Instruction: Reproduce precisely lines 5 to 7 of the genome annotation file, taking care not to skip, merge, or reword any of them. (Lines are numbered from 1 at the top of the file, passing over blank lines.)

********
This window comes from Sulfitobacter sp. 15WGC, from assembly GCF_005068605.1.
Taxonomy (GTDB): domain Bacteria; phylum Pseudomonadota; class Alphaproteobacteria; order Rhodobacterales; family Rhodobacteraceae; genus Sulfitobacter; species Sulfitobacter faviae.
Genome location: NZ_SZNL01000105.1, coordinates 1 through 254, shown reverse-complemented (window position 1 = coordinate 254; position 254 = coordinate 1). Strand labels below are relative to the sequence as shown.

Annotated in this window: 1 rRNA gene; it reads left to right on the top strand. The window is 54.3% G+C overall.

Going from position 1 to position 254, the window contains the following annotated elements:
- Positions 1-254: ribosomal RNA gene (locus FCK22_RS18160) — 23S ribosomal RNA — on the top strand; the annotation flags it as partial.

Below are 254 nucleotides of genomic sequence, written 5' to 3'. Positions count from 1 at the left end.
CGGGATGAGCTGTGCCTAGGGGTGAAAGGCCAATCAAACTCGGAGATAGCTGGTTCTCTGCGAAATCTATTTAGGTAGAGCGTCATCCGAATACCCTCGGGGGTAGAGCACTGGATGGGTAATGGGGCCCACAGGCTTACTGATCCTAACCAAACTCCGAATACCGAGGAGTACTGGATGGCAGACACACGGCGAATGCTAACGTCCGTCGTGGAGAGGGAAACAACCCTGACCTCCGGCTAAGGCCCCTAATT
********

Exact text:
Going from position 1 to position 254, the window contains the following annotated elements:
- Positions 1-254: ribosomal RNA gene (locus FCK22_RS18160) — 23S ribosomal RNA — on the top strand; the annotation flags it as partial.

Below are 254 nucleotides of genomic sequence, written 5' to 3'. Positions count from 1 at the left end.